The premium cable princess returns
Actresses have it tough. Unlike the appearances of their male counterparts, which become more distinguished with each year, wrinkle, and fleck of gray time provides, a woman’s beauty–and therefore marketability–starts to plummet after thirty and only rebounds decades later when older, more matriarchal roles are attainable. So while middle-age might serve as a boon to male thespians (hello Chris Pratt and Jeremy Renner), most women–through no fault of their own–struggle during this phase of their career. But most women aren’t Claire Danes, who at age 37, is only gaining momentum.
Recent success aside, Danes was no slouch as a youngster. Born in New York City to a textile designer and a computer consultant, Danes didn’t let her lack of pedigree stand in her way. “I was very driven to act from a very young age, and my parents were not only tolerant of that drive but also encouraging,” she told The Guardian newspaper in 2005. And thanks to her hard work and the support of her parents, Danes was soon enrolled in a performing arts school and working with an agent. Nevertheless, a substantial breakthrough was far from imminent.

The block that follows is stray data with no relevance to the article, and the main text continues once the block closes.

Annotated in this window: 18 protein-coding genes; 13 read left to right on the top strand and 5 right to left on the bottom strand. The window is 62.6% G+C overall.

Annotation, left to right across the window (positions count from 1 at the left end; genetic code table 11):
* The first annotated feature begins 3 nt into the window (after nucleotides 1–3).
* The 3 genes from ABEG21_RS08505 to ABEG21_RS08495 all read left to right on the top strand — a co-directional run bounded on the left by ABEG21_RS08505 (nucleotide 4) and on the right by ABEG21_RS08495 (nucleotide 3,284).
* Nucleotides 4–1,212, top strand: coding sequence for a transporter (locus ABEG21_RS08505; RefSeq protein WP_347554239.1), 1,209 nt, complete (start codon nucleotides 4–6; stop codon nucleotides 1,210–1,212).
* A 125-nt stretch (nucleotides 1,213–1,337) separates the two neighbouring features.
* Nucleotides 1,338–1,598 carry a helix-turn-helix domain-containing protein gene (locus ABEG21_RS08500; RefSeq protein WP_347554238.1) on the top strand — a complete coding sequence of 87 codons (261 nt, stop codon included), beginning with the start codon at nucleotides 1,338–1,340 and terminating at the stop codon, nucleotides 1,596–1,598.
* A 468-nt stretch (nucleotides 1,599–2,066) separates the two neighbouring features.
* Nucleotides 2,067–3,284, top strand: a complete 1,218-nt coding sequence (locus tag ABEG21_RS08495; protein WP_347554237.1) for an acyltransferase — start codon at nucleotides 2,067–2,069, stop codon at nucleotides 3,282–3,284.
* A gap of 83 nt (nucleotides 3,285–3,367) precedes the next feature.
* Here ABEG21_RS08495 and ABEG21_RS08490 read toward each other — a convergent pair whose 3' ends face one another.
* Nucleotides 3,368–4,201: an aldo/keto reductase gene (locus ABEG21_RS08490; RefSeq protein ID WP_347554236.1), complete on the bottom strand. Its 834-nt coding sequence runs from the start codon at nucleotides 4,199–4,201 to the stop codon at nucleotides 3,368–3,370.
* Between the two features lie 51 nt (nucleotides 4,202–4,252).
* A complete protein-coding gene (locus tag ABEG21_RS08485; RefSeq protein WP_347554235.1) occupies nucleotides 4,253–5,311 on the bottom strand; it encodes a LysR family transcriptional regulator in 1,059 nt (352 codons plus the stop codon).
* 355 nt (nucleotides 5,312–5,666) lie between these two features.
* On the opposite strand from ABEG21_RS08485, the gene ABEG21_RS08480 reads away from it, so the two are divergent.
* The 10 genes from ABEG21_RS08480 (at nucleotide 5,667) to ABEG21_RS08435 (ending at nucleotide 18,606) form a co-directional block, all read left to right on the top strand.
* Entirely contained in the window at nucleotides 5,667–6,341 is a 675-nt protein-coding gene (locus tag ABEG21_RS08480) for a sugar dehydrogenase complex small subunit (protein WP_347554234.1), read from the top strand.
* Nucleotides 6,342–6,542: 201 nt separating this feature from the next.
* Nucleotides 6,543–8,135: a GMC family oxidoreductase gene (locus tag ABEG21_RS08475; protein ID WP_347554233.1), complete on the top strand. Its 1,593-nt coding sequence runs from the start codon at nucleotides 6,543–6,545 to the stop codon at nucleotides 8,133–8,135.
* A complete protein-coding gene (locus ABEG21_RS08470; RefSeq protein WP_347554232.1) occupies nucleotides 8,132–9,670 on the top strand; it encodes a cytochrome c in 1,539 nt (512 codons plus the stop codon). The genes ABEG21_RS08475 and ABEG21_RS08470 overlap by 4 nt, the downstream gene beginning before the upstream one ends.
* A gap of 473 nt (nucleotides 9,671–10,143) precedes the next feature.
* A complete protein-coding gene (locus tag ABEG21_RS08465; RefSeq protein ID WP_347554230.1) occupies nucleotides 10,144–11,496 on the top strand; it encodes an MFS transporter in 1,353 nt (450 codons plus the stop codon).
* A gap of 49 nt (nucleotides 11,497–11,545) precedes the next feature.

Following a lead role in a failed Dudley Moore pilot at the age of 13, Danes bounced around on Law and Order before landing a major role as Angela Chase, the whip-smart teen in the critically-acclaimed My So Called Life. The experience, however, was bittersweet: after two years in development hell, the series ran for only 19 episodes. But as doors in TV appeared to close, others in film were opening.
In the wake of her film debut in Little Women (1994) alongside Christian Bale and Kirsten Dunst and a sophomore effort in How to Make an American Quilt (1995), Danes got some news: Natalie Portman, who was originally slated to play opposite Leonardo DiCaprio in Baz Luhrman’s Romeo + Juliet (1996), had been dropped from the project and she was selected to replace her. The hip Shakespearean adaptation was a smash and turned Danes into an overnight sensation. Yet Danes didn’t capitalize for long. At only 18, she was burned out. “I needed to find myself,” she explained. “I had played so many roles but I didn’t really know who I was.” She enrolled in Yale and would stay there for two years.
Her hiatus proved to be short-lived. After a few small roles, Danes was back in the blockbuster saddle with lead roles in Terminator 3: Rise of the Machines (2003) and Stardust (2007). Regardless of her successful rebound, her second wind wouldn’t hit until she stunned as the eponymous Temple Grandin in the HBO biopic about the autistic spokeswoman in 2009. Not only did her courageous performance score Danes her first Emmy, but in 2011, another neurodivergent role opened up on cable TV–and Danes had already proved herself worthy.
The character was Carrie Mathison and the show was Homeland.
Six years and a pair of Emmys and Globes later, Danes returns for her 6th season as a character who, in terms of dogged determination, she actually has a lot in common with. No matter the mental illness, assassination attempt or, in Dane’s case, a criminally unfair Hollywood double-standard, neither woman shows any sign of slowing down.